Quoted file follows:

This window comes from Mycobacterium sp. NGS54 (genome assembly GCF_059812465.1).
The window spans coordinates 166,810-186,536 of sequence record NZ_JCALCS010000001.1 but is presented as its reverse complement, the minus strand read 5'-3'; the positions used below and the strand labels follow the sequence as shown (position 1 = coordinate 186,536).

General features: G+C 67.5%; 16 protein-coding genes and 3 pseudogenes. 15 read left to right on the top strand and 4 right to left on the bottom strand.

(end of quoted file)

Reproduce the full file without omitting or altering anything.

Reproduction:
This window comes from Mycobacterium sp. NGS54 (genome assembly GCF_059812465.1).
The window spans coordinates 166,810-186,536 of sequence record NZ_JCALCS010000001.1 but is presented as its reverse complement, the minus strand read 5'-3'; the positions used below and the strand labels follow the sequence as shown (position 1 = coordinate 186,536).

General features: G+C 67.5%; 16 protein-coding genes and 3 pseudogenes. 15 read left to right on the top strand and 4 right to left on the bottom strand.